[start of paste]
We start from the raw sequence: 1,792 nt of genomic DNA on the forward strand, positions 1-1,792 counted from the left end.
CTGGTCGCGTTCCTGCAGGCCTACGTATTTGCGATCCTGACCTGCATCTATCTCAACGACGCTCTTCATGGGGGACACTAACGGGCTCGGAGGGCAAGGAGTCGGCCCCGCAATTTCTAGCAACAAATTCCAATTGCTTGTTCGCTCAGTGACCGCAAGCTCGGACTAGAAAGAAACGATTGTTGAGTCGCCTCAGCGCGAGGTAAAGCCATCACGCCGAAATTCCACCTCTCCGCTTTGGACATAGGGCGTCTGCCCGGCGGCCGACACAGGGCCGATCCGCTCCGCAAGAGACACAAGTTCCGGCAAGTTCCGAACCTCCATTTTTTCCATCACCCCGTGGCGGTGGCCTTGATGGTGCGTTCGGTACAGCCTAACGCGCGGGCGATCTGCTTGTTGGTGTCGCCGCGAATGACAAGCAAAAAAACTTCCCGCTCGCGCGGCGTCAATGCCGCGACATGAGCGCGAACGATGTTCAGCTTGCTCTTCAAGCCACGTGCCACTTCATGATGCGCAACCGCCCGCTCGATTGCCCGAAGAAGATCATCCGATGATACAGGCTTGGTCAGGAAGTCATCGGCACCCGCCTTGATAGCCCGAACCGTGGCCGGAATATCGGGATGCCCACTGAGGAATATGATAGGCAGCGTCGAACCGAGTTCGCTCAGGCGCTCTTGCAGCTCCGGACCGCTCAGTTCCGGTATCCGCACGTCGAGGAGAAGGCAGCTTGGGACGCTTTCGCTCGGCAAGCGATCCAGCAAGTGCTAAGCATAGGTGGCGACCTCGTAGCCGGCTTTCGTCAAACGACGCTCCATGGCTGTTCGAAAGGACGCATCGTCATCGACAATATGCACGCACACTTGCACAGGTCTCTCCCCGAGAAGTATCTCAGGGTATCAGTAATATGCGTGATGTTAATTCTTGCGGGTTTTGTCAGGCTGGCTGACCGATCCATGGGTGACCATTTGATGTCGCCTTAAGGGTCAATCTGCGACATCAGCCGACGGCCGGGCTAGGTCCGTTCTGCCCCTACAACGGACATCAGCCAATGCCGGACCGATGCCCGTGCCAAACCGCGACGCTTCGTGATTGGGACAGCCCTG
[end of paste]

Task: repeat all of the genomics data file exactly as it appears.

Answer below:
We start from the raw sequence: 1,792 nt of genomic DNA on the forward strand, positions 1-1,792 counted from the left end.
CTGGTCGCGTTCCTGCAGGCCTACGTATTTGCGATCCTGACCTGCATCTATCTCAACGACGCTCTTCATGGGGGACACTAACGGGCTCGGAGGGCAAGGAGTCGGCCCCGCAATTTCTAGCAACAAATTCCAATTGCTTGTTCGCTCAGTGACCGCAAGCTCGGACTAGAAAGAAACGATTGTTGAGTCGCCTCAGCGCGAGGTAAAGCCATCACGCCGAAATTCCACCTCTCCGCTTTGGACATAGGGCGTCTGCCCGGCGGCCGACACAGGGCCGATCCGCTCCGCAAGAGACACAAGTTCCGGCAAGTTCCGAACCTCCATTTTTTCCATCACCCCGTGGCGGTGGCCTTGATGGTGCGTTCGGTACAGCCTAACGCGCGGGCGATCTGCTTGTTGGTGTCGCCGCGAATGACAAGCAAAAAAACTTCCCGCTCGCGCGGCGTCAATGCCGCGACATGAGCGCGAACGATGTTCAGCTTGCTCTTCAAGCCACGTGCCACTTCATGATGCGCAACCGCCCGCTCGATTGCCCGAAGAAGATCATCCGATGATACAGGCTTGGTCAGGAAGTCATCGGCACCCGCCTTGATAGCCCGAACCGTGGCCGGAATATCGGGATGCCCACTGAGGAATATGATAGGCAGCGTCGAACCGAGTTCGCTCAGGCGCTCTTGCAGCTCCGGACCGCTCAGTTCCGGTATCCGCACGTCGAGGAGAAGGCAGCTTGGGACGCTTTCGCTCGGCAAGCGATCCAGCAAGTGCTAAGCATAGGTGGCGACCTCGTAGCCGGCTTTCGTCAAACGACGCTCCATGGCTGTTCGAAAGGACGCATCGTCATCGACAATATGCACGCACACTTGCACAGGTCTCTCCCCGAGAAGTATCTCAGGGTATCAGTAATATGCGTGATGTTAATTCTTGCGGGTTTTGTCAGGCTGGCTGACCGATCCATGGGTGACCATTTGATGTCGCCTTAAGGGTCAATCTGCGACATCAGCCGACGGCCGGGCTAGGTCCGTTCTGCCCCTACAACGGACATCAGCCAATGCCGGACCGATGCCCGTGCCAAACCGCGACGCTTCGTGATTGGGACAGCCCTG